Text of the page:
Gila monsters are the largest lizards native to the United States. They get their name from Arizona's Gila River basin, where they were first discovered. Gila (pronounced hee-la) monsters are also one of only two venomous lizards in the world.
Size and description
Gila monsters have large and stout bodies with short, fat tails. They typically grow to around 20 inches (opens in new tab) (50 centimeters) and weigh around 4 lbs. (1.8 kilograms), according to National Geographic.
Their heads and necks are broad and their eyes are black with round pupils. Their bodies are covered with beaded scales and bright black, pink, yellow and orange patterns. Their wide feet end with long, sharp claws.
Gila monsters are only found in the Sonoran, Mojave and Chihuahuan deserts in the southwestern United States and northwestern Mexico.
Gilas spend around 95 percent of their lives in their homes, which are underground burrows located in rocky foothills, according to National Geographic.
A group of these lizards is called a lounge, which is appropriate since they love to lie around and soak up the sun's rays. In fact, other than eating, sunbathing is the only reason a Gila monster will leave its home underground.
When a Gila monster is active depends on the weather. If it's a really hot day, the lizard may choose to only come out at night. If it's a cooler day, the other hand, the lizard may make an appearance while the sun is up.
Like other lizards, Gilas lay eggs. A female can lay three to 13 eggs at a time, and she incubates them for around four months. The eggs are usually about 2.5 inches (6.3 cm) long and weigh about 1.4 ounces (40 grams). At birth, a baby Gila is around 6.3 inches (16 cm) long.
Gila monsters take three to five years to mature and live 20 to 30 years.
Gila monsters are carnivores, which means they eat meat. Since they are on the lazy side, they tend to prefer easy prey, such as eggs and newborn mammals. These animals don't even chew their food and can even swallow small eggs whole. Gilas may also eat frogs, rodents, insects, lizards, worms and carrion.
If they can't get out of their burrow to forage, no problem. Gilas store fat in their tails and can go for months without food. They especially use this trait during the winter and will stay inside all season long.
When it does eat, it goes big. A Gila monster can gulp down a third of its body weight in one meal, according to the San Diego Zoo.
Gila monsters apparently use their venomous saliva for defense rather than hunting, according to the Animal Diversity Web. When attacked, the Gila monster clamps down and doesn't let go, according to the Arizona Poison and Drug Information Center. The toxin comes from the glands in their jaws, though grooves in the animal's teeth into the broken skin of its victim. Gilas chew into the flesh to make sure the venom is deposited.
The bite is described as extremely painful, but the poison isn't deadly to humans in most cases. The pain is generally confined to the bite area, according to Arizona's Poison Center. It also may cause localized swelling, nausea, vomiting, high blood pressure, weakness, faintness, excessive sweating, chills and fever.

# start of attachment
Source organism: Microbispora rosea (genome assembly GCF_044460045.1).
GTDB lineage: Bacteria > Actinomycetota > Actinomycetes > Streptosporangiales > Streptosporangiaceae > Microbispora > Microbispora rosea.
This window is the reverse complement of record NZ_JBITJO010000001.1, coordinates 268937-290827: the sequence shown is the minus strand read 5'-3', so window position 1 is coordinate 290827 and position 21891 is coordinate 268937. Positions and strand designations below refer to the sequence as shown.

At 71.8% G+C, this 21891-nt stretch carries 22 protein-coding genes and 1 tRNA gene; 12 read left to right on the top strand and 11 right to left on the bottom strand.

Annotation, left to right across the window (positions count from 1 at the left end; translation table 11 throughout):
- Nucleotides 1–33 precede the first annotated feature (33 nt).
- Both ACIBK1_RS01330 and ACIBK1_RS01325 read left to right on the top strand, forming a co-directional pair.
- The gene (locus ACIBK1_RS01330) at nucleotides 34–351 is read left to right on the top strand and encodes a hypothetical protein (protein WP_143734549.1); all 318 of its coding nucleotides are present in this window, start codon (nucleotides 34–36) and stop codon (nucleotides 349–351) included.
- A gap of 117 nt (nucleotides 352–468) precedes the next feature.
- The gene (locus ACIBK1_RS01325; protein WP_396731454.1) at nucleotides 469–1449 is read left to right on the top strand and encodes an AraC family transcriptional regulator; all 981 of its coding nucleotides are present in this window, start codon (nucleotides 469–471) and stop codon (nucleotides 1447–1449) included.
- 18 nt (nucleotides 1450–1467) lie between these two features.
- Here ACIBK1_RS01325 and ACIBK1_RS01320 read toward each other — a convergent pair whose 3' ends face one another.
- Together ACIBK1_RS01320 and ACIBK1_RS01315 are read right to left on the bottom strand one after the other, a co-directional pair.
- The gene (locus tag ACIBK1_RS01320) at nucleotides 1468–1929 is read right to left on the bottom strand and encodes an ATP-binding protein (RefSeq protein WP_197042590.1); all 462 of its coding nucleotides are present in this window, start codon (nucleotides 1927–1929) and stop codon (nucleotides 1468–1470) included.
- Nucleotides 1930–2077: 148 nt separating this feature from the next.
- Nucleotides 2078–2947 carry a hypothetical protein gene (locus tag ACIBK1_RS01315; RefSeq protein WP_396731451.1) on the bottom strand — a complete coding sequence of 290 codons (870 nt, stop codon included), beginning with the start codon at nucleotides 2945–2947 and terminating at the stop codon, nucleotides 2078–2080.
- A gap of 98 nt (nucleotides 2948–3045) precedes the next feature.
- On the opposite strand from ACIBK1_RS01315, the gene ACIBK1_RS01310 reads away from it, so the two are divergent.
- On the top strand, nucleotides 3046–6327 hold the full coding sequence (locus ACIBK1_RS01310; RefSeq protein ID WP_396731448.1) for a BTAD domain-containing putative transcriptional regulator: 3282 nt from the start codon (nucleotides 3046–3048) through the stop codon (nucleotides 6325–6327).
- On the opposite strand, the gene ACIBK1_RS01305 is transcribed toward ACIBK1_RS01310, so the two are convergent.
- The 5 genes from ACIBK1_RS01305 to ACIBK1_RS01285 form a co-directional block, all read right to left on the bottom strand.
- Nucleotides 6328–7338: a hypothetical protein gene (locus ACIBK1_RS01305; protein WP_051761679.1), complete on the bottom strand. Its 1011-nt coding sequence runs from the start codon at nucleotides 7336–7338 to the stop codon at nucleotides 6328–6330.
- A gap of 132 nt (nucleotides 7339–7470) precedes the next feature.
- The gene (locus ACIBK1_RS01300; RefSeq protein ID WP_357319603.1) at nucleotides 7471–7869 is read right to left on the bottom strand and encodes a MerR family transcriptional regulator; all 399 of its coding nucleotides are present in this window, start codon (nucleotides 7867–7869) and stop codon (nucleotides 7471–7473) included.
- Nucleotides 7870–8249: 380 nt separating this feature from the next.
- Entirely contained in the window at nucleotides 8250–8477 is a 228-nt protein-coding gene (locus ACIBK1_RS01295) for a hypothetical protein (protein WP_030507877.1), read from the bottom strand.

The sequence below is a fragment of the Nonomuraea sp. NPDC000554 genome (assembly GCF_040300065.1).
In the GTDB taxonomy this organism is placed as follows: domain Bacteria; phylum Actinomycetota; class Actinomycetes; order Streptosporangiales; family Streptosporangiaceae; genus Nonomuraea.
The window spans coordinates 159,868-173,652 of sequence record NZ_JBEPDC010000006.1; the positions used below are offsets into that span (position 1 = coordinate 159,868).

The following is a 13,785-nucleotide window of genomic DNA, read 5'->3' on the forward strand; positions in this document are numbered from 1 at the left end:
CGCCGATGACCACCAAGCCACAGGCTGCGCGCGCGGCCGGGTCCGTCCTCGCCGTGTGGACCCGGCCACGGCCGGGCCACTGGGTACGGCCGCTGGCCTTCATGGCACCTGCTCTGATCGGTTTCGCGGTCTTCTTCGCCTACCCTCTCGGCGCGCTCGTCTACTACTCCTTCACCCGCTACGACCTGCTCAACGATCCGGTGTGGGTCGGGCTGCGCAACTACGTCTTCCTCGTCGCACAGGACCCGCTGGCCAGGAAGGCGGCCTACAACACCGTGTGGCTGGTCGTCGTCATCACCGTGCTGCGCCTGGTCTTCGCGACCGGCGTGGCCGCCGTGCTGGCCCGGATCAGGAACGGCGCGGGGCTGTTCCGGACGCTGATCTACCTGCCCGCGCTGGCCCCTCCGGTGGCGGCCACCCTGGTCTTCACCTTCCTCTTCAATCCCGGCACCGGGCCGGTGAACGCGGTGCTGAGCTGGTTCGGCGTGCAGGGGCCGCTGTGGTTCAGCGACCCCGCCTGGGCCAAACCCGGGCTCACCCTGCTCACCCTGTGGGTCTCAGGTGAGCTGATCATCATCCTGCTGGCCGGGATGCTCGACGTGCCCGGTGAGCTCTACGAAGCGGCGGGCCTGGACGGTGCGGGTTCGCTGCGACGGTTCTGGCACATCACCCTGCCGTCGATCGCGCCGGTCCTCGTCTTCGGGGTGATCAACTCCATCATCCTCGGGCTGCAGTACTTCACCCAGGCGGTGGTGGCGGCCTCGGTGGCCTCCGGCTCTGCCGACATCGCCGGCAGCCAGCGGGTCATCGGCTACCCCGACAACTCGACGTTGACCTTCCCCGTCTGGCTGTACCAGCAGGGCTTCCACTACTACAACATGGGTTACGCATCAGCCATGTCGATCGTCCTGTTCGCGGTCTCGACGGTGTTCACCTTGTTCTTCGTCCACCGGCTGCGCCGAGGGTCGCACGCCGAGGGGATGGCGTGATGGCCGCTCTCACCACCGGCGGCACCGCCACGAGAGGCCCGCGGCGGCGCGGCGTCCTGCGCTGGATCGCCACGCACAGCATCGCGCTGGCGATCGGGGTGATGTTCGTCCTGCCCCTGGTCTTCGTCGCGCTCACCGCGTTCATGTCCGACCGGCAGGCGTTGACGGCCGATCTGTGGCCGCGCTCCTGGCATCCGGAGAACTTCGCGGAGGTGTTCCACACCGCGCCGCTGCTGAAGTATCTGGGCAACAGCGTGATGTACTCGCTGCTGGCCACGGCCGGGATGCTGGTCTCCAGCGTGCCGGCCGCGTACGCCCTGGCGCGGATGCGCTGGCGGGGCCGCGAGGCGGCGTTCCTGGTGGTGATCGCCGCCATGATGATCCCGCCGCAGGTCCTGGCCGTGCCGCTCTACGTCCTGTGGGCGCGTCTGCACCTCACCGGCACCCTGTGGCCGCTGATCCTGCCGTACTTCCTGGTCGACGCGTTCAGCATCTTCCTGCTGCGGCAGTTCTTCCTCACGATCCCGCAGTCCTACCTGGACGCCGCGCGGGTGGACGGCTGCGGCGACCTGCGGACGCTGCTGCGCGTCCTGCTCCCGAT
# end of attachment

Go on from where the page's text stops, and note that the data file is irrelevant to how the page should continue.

Currently, there is no antivenom for Gila monster bites. The first step to treatment is making the lizard let go. A strong stick to pry apart the jaws is recommended. First aid may include irrigating the wound with water and immobilizing the affected limb at heart level. The wound should be checked for broken teeth. Anyone bitten by a Gila monster should seek immediate medical treatment.
Here is the taxonomy information for Gila monsters, according to the Integrated Taxonomic Information System (ITIS):
Kingdom: Animalia Subkingdom: Bilateria Infrakingdom: Deuterostomia Phylum: Chordata Subphylum: Vertebrata Infraphylum: Gnathostomata Superclass: Tetrapoda Class: Reptilia Order: Squamata Suborder: Autarchoglossa Family: Helodermatidae Genus: Heloderma Species: Heloderma suspectum Subspecies: Heloderma suspectum cinctum (banded Gila monster), Heloderma suspectum suspectum (reticulate Gila monster)
Gila monsters are listed as near threatened on the International Union for Conservation of Nature's Red List of Threatened Species. It is estimated that the population is declining, though there are no exact numbers.
The United States and Mexico prohibit the collection of Gila monsters throughout their range, according to the IUCN. Sizable areas of habitat are protected from development in national parks and monuments and in federal wilderness areas.
The other venomous lizard is the Mexican beaded lizard (Heloderma horridum), which is closely related (in the same genus). This lizard does use its venom to kill its prey.
Gila monsters can only run about 1 mph (1.6 km/h).
Though not the most active animal, Gilas are more than willing to climb a cactus to get to a nest full of eggs.
The bead-like scales that cover Gilas are called osteoderms. The bright colors of these scales are thought to warn predators to stay away, much like the bright colors of poisonous frogs.
Gilas use their big tails for balance while they walk.
There is a drug for the management of Type 2 diabetes based on a protein from Gila monster saliva. The drug has the nickname "lizard spit," according to the San Diego Zoo.